Charms and amulets against the qarina abound. Books on the subject are printed by the thousands of copies. Here, for example, are the directions given for writing an amulet in the celebrated book called Kitab Afujaribat by Sheikh Ahmed Al Dirbi (p. 105): "This (twenty-fourth) chapter gives an account of an amulet to be used against qarina and against miscarriage. This is the blessed amulet prepared to guard against all bodily and spiritual evils and against harm and sorcery and demons and fear and terror and jinn and the 'qarina and familiar spirits and ghosts and fever and all manner of illness and wetting the bed, an& against the child-witch (Urn es Subyan) and whirlwinds and devils and poisonous insects and the' evil eye and pestilence and plague and to guard the child against weeping while it sleeps - and the mystery of this writing is great for those children who have fits every month or every week or who cannot cease from crying or to the woman who is liable to miscarriage. And it is said that this amulet contains the great and powerful name of God - in short, it is useful for all evils. It must be written the first hour of the first day of the week, and reads as follows: "In the name of God the Merciful, the Compassionate, there is no God but He, the Living, the Eternal, etc. (to the end of the verse on the throne). In the name of God and to God and upon God, and there is no one victorious save God and no one can deliver him who flees from God, for He is the Living, the Self-subsisting, whom slumber seizes not nor sleep, etc. I place in the safe keeping of God him who carries this amulet, the God than whom there is no other, who knows the secret and the open. He is the Merciful, the Compassionate. I protect the bearer by the words of God Most Perfect and by His glorious names from evil that approaches and the eyes that flash and the souls of the wicked and from the evil of the father of wickedness and his descendants and from the evil of those that blow upon knots and from the evil of the envier when he envies, and I put him under the protection of God the Most Holy, King of the Angels and of the Spirits, Lord bf the worlds, the Lord of the great throne, Ihyashur, Ihyabur, Ihya-Adoni, Sabaoth Al Shaddai;8 and I put the bearer under the keeping of God by the light of the face of God which does not change and by His eye which does not sleep nor slumber and His protection which can never be imagined nor escaped and His assistance which needs no help and His independence which has no equal and His eternity without end, His deity which cannot be overcome and His omnipresence which cannot' be escaped, and I put him under the protection of the Lord of Gabriel and Michael and Israfil and Izrail and of Mohammed, the seal of the Prophets, and of all the prophets and apostles, and in the name of Him who created the angels and established their footsteps by His majesty to hold up His throne when it was borne on the face of the waters, and by the eight names written. ten upon the throne of God. I also give the bearer the protection of K.H.T.S. and the seven H.W.M.'s and H.M.S.K.'s, and by the talisman of M.S. and M.R. and R. and H.W.M. and S. and K. and N. and T.H. and Y.S.9 and the learned Koran and by the name of God Most Hidden and His noble book and by Him who is light upon lights, by His name who flashed into the night of darkness and destroyed by his blaze every rebellious devil and made those that feared trust Him; and by the name by which man can walk upon water and make it as dry land; and by the name by which Thou didst call thyself in the book which came down and which Thou didst not reveal to any but by whose power Thou didst return to Thy throne after the creation; and by the name by which Thou didst raise up the heavens and spread out the earth and createst paradise and the fire; the name by which Thou didst part the sea for Moses and sent the flood to the people of Noah, the name written on Moses' rod and by which Thou didst raise up Jesus, the name written on the leaves of the olive trees and upon the foreheads of the noble angels. And I put the one who wears this amulet under the protection of Him who existed before all and who will outlast all and who has created all, God, than whom there is no other, the Living, He is the Knowing and the Wise; and I put the bearer under the protection of the name of God by which He placed the seven heavens firmly and the earth upon its mountains and the waters so that' they flowed and the fountains so that they burst forth and the rivers so that they watered the earth, and the trees brought forth their fruit and the clouds gave rain and night became dark and the day dawned and the moon gave his light and the sun his splendor and the stars went in their course and the winds who carried His messages; and I put the bearer under the protection of the name by which Jesus spoke in the cradle and by which He raised the dead from the grave, and by which He opened the eyes of those born blind and cured the lepers, the name by which He made the dumb to speak. And I protect him by the Merciful God and His great name and His perfect words, which neither riches nor the sinner can resist, from the evil which comes down from heaven or the evil that ascends to heaven and from the evil which is found upon the earth or which comes out of the earth, and from the terror of the night and of the day and from the oppression of the night and of the day; and I protect him from all powerful influences of evil and from the cursed devil and from envious men and from the wicked infidel; and I protect him by the Lord of Abraham, the friend of God, and Moses, the spokesman of God, and Jesus and Jacob and Isaac and Ishmael and David and Solomon and Job and Yunas and Aaron and Seth and Abel and Enoch and Noah and Elijah and Zecahriah and John and Hud and Elisha and Zu Kifl and Daniel and Jeremiah and Shu'aib and Ilyas and Salih and Ezra and Saul and the Prophet-of-the-fish and Lokman and Adam and Eve and Alexander the Great and Mary and Asiah (Pharaoh's wife) and Bilkis and Kharkil and Saf the son of Berachiah and Mohammed the seal of the prophets; and I protect him by God than whom there is no other, who will remain after all things have perished, and by His power and by His might and by His exaltation above all creatures and above all devils male and female, and all manner of jinn, male and female, and familiar spirits of both sexes, and wizards and witches, and deceivers male and female, and infidels male and female, and enemies male and female, and ghoul and demons, and from the evil eye and the envious, from the evil in things of ear and eye and tongue and hand and foot and heart and conscience, secret or open. And I protect the wearer from everything that goes out and comes in, from every breath that stirs of evil or of movement of man or beasts, whether he be sick or well, awake or sleeping, and from the evil of that which dwells in the earth or in the clouds or in the mountains or in the air or the dust or the vapor or the caves or the wells or the mines, and from the devil himself, and from the flying demons, and from those who work sorcery and from the evil of the whirlwind caused by the chief of the jinn, and from the evil of those who dwell in tombs and in secret places, in pools and in wells and from him who is with the wild beasts or within the wombs, and from him who is an eavesdropper of the secrets of the angels, etc., etc.' " (After this the amulet closes with the words of the Moslem creed written three times, the call to prayer twice and) "May God's blessing and peace be upon the Prophet and upon his companions forever until the day of judgment. Praise be to God the Lord of the worlds." All this seems the height of folly to the educated Moslem. Yet it is taken from one of the best selling books on popular magic and medicine, printed in Cairo, third edition, 1328 A.H. (six years ago) 192 pages, fine print, and sold for ten cents!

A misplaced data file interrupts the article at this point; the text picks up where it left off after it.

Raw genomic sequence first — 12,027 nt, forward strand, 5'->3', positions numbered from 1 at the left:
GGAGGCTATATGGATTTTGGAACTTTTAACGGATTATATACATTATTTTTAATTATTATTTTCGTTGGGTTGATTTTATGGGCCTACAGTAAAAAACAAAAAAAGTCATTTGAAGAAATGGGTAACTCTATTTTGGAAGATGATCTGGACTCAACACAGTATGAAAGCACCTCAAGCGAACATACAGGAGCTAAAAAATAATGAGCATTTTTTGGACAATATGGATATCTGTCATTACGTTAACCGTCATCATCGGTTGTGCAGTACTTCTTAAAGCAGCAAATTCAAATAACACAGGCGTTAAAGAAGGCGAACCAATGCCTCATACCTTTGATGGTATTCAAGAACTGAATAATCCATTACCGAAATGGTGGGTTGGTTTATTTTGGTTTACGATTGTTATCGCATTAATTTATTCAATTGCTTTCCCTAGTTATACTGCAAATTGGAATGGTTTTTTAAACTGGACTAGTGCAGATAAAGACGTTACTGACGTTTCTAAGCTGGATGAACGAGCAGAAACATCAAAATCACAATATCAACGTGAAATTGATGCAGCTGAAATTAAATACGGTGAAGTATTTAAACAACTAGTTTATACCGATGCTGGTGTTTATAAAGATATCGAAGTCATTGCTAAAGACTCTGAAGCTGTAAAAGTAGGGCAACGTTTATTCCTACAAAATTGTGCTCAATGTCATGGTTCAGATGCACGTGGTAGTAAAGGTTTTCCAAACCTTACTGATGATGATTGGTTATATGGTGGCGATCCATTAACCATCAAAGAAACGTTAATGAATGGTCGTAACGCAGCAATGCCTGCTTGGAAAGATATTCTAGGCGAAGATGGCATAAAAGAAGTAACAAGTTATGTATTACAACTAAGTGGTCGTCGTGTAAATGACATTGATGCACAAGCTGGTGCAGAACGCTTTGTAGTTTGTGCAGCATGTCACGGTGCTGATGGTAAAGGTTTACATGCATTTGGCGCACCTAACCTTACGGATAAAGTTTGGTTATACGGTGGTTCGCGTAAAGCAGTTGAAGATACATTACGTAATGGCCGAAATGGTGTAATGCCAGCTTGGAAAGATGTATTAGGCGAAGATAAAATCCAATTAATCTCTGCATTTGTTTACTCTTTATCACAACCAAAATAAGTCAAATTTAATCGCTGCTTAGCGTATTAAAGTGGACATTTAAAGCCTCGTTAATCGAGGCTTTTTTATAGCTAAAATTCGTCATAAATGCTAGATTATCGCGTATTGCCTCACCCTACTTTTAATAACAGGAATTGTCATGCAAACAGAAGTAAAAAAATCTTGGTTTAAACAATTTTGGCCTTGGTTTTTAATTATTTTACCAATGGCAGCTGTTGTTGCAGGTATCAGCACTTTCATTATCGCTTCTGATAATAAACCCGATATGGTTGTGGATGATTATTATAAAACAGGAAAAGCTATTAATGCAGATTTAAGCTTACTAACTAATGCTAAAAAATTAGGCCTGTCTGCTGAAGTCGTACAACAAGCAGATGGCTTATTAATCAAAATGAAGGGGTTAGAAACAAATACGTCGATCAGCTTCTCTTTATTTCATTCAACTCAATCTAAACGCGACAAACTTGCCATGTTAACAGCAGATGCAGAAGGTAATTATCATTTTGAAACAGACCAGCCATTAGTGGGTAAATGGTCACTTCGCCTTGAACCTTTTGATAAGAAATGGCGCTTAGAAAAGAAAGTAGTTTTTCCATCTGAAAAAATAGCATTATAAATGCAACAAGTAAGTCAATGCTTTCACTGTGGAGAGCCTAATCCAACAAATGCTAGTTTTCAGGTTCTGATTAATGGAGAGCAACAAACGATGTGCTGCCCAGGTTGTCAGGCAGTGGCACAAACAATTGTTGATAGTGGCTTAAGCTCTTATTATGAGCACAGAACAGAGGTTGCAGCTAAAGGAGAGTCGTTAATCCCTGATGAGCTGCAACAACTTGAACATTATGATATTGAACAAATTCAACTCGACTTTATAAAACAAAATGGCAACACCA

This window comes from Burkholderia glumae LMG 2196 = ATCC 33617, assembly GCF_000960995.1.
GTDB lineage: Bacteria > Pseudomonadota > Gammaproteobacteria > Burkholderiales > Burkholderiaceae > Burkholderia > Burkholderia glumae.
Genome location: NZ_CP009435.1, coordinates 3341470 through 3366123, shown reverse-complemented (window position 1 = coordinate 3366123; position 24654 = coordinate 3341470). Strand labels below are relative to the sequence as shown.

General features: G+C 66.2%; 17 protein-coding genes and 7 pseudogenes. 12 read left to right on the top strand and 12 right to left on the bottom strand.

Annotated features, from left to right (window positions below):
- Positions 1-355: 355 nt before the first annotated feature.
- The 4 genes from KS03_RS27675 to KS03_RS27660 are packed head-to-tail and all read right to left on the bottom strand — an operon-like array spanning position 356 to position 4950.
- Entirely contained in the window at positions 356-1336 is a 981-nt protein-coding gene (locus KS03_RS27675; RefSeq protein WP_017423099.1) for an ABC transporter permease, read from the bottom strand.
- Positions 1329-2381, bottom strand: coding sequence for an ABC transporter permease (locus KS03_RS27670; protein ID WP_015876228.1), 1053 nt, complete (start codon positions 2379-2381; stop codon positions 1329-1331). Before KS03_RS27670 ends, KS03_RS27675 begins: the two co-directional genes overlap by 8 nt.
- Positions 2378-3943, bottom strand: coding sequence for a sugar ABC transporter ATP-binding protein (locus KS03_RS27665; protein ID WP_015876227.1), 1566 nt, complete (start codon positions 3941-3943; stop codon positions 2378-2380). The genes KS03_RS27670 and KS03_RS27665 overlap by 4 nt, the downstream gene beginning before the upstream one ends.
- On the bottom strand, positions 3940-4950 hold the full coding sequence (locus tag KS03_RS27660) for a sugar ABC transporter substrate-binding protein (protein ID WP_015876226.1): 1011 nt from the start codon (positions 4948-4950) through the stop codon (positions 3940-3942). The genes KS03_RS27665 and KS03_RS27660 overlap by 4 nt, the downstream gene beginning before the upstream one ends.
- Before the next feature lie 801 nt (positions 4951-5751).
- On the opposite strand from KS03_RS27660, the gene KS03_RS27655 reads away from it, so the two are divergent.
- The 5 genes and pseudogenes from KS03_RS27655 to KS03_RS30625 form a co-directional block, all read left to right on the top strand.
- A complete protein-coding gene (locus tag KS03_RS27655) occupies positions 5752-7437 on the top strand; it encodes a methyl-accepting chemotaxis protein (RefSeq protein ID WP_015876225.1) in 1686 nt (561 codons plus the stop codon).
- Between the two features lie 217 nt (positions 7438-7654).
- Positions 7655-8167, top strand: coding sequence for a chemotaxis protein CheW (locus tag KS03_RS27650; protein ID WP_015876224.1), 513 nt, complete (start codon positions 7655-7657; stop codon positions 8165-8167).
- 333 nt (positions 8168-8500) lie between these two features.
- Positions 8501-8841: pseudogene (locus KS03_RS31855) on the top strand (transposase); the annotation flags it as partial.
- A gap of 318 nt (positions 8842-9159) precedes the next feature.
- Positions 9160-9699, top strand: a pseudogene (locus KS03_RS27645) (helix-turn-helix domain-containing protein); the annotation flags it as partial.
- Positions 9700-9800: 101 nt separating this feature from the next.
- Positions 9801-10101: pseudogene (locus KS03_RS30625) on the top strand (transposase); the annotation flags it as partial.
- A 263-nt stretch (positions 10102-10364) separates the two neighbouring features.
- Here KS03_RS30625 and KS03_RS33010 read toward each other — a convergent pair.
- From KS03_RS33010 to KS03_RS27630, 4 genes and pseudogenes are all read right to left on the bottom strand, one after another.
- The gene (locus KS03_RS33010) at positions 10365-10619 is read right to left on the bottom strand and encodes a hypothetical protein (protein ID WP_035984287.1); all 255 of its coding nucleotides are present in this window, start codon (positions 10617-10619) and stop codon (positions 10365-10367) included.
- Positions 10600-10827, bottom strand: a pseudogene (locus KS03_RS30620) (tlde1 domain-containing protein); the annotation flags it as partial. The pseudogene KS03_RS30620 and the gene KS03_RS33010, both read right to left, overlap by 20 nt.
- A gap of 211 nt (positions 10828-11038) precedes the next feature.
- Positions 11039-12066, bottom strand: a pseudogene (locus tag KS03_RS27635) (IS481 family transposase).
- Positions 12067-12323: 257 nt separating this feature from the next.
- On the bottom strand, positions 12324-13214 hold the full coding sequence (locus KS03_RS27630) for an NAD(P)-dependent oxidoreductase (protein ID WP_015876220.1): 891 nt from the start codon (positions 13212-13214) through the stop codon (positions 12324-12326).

No one can read of these superstitious practices and beliefs, which are inseparable from the Koran and Tradition, without realizing that the belief in the qarina is a terror by night and by day to pious Moslem mothers and their children. For fear of these familiar spirits and demons they are all their life time subject to bondage. A mother never dares to leave her infant child alone in Egypt for fear of the qarina. The growing child must not tramp on the ground heavily for fear he may hurt his qarina. It is dangerous to cast water on the fire lest it vex the qarina. On no account must the child be allowed to go asleep while weeping. Its every whim must be satisfied for fear of its evil mate. It is the firm belief in Egypt that when a mother has a boy her qarin (masculine) has also married a qarina (feminine), who at that time gives birth to a girl. This demon-child and its mother are jealous of the human mother and her child. To pacify the qarina they sacrifice a chicken, which must be absolutely black and sacrificed with the proper ceremonies. It is impossible to see the qarina except in one way. Following a Jewish superstition (Jewish Encyclopedia, art. demonology), a man may see evil spirits by casting the ashes of the fetus of a black cat about his eyes or by sprinkling these ashes around his bed he can trace their footsteps in the morning.